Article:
Almond milk smoothie. Have you tried one?
If not, this is your lucky day. We discovered the art of the almond milk smoothie a few months ago when we tried cutting out dairy (Taft is having some dairy again, and Heidi is experimenting with small amounts). When peanut butter powder made its debut at our local Costco, inspiration struck.
There are few things more satisfying than peanut butter, and there are few drinks more delicious than a well-made smoothie. So, why not combine the two?
We start by adding a frozen ripe banana (room temperature works too, but frozen gives a nice creamy coldness), about 1 ½ cups of original almond milk, 4 Tablespoons of peanut butter powder, 1 teaspoon of sugar (optional), and ½ teaspoon of vanilla powder (optional, vanilla extract should work too). Then we simply blend until all the ingredients are combined and the mixture is smooth (foamy is normal). This is not a thick smoothie. Simply increase or decrease the almond milk to achieve your desired consistency.
This recipe is super simple to modify. Using unsweetened almond milk? Add a little extra sugar. Or try using a natural sweetener. Please share your favorite variation in the comments. We’d love to know how it tastes with cow’s milk. Or ice cream. Yes, a peanut butter milkshake sounds pretty fantastic right now. Plus, it’s healthy. Because, you know, protein. 😉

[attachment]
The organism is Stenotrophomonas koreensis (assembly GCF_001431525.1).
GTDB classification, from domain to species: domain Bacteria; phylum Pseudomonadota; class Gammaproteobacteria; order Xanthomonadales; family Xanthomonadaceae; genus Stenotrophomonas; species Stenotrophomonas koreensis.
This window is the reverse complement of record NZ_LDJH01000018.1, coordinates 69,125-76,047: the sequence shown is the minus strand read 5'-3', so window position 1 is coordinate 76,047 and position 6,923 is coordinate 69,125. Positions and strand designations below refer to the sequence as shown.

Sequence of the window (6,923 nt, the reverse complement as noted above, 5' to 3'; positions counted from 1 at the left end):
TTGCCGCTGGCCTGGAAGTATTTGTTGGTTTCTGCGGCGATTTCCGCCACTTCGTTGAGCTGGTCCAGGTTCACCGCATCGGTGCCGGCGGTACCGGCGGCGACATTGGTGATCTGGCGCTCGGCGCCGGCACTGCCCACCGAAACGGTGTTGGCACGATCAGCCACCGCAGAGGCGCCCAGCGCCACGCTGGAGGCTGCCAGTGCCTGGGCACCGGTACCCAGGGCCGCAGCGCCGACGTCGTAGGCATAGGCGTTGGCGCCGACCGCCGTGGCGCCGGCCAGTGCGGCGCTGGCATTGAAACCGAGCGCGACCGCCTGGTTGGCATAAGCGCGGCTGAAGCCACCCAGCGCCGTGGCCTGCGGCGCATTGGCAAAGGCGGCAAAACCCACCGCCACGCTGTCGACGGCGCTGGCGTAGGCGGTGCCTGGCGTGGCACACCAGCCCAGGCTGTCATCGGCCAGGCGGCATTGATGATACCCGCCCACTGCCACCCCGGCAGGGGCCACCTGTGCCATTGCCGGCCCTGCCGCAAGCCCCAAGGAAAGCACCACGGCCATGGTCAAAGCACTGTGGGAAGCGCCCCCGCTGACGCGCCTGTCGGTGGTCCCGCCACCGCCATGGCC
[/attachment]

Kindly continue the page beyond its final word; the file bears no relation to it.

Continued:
We’ve seen some versions that suggest using ice cubes. In our opinion, using a frozen banana is a better option. Ice cubes tend to water it down.
Here’s our ingredient breakdown…
- Banana: Naturally gluten free.
- Almond milk: Naturally gluten free. We picked up some Silk Original Almond Milk, and it’s labeled as both gluten and dairy free. Costco has the best price we’ve seen, unless you can find it at a grocery outlet.
- Peanut butter powder: Naturally gluten free. We used Organic PBfit Peanut Butter Powder, which is labeled as vegan, gluten free, and GMO free. Again, Costco has the best price we’ve seen so far. If you have a favorite brand, please share!
- Vanilla: Naturally gluten free. We have yet to find vanilla that isn’t safe. Right now, we’re trying Nielsen-Massey Pure Vanilla Powder, which is certified gluten free. Like vanilla extract, a little powder goes a long way.
- Sugar: Naturally gluten free. We are currently using Imperial Sugar Pure Cane Sugar, which is labeled as gluten free (it’s processed in a facility where “none of the eight FDA listed major food allergens are stored, processed or used”).
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